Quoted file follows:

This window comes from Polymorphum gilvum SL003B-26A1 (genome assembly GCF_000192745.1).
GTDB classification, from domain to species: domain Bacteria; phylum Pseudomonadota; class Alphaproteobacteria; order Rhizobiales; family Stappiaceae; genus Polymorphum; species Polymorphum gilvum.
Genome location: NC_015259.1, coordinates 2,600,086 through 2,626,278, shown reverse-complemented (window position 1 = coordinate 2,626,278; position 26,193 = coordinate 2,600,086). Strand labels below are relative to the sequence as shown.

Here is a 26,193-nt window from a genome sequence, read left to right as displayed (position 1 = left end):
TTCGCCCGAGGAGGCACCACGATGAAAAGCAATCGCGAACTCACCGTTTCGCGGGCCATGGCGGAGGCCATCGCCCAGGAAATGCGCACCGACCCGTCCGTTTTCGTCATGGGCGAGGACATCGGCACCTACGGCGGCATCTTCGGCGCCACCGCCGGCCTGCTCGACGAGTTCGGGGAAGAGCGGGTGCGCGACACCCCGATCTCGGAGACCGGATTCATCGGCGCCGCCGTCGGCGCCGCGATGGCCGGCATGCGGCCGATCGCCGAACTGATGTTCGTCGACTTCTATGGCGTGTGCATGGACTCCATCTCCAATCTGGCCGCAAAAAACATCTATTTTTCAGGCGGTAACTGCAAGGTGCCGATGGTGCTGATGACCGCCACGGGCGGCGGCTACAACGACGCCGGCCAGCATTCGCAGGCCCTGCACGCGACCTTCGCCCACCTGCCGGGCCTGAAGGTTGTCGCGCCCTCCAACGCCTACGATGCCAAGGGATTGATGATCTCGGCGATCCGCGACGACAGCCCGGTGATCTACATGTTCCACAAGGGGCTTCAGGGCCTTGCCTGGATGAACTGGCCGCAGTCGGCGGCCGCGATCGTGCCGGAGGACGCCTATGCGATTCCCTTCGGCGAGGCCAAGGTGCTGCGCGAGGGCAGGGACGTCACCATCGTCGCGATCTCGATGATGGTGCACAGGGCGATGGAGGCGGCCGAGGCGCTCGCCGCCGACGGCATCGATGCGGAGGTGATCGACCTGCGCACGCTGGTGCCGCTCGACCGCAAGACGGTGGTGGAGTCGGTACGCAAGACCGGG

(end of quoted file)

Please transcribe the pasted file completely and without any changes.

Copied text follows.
This window comes from Polymorphum gilvum SL003B-26A1 (genome assembly GCF_000192745.1).
GTDB classification, from domain to species: domain Bacteria; phylum Pseudomonadota; class Alphaproteobacteria; order Rhizobiales; family Stappiaceae; genus Polymorphum; species Polymorphum gilvum.
Genome location: NC_015259.1, coordinates 2,600,086 through 2,626,278, shown reverse-complemented (window position 1 = coordinate 2,626,278; position 26,193 = coordinate 2,600,086). Strand labels below are relative to the sequence as shown.

Here is a 26,193-nt window from a genome sequence, read left to right as displayed (position 1 = left end):
TTCGCCCGAGGAGGCACCACGATGAAAAGCAATCGCGAACTCACCGTTTCGCGGGCCATGGCGGAGGCCATCGCCCAGGAAATGCGCACCGACCCGTCCGTTTTCGTCATGGGCGAGGACATCGGCACCTACGGCGGCATCTTCGGCGCCACCGCCGGCCTGCTCGACGAGTTCGGGGAAGAGCGGGTGCGCGACACCCCGATCTCGGAGACCGGATTCATCGGCGCCGCCGTCGGCGCCGCGATGGCCGGCATGCGGCCGATCGCCGAACTGATGTTCGTCGACTTCTATGGCGTGTGCATGGACTCCATCTCCAATCTGGCCGCAAAAAACATCTATTTTTCAGGCGGTAACTGCAAGGTGCCGATGGTGCTGATGACCGCCACGGGCGGCGGCTACAACGACGCCGGCCAGCATTCGCAGGCCCTGCACGCGACCTTCGCCCACCTGCCGGGCCTGAAGGTTGTCGCGCCCTCCAACGCCTACGATGCCAAGGGATTGATGATCTCGGCGATCCGCGACGACAGCCCGGTGATCTACATGTTCCACAAGGGGCTTCAGGGCCTTGCCTGGATGAACTGGCCGCAGTCGGCGGCCGCGATCGTGCCGGAGGACGCCTATGCGATTCCCTTCGGCGAGGCCAAGGTGCTGCGCGAGGGCAGGGACGTCACCATCGTCGCGATCTCGATGATGGTGCACAGGGCGATGGAGGCGGCCGAGGCGCTCGCCGCCGACGGCATCGATGCGGAGGTGATCGACCTGCGCACGCTGGTGCCGCTCGACCGCAAGACGGTGGTGGAGTCGGTACGCAAGACCGGG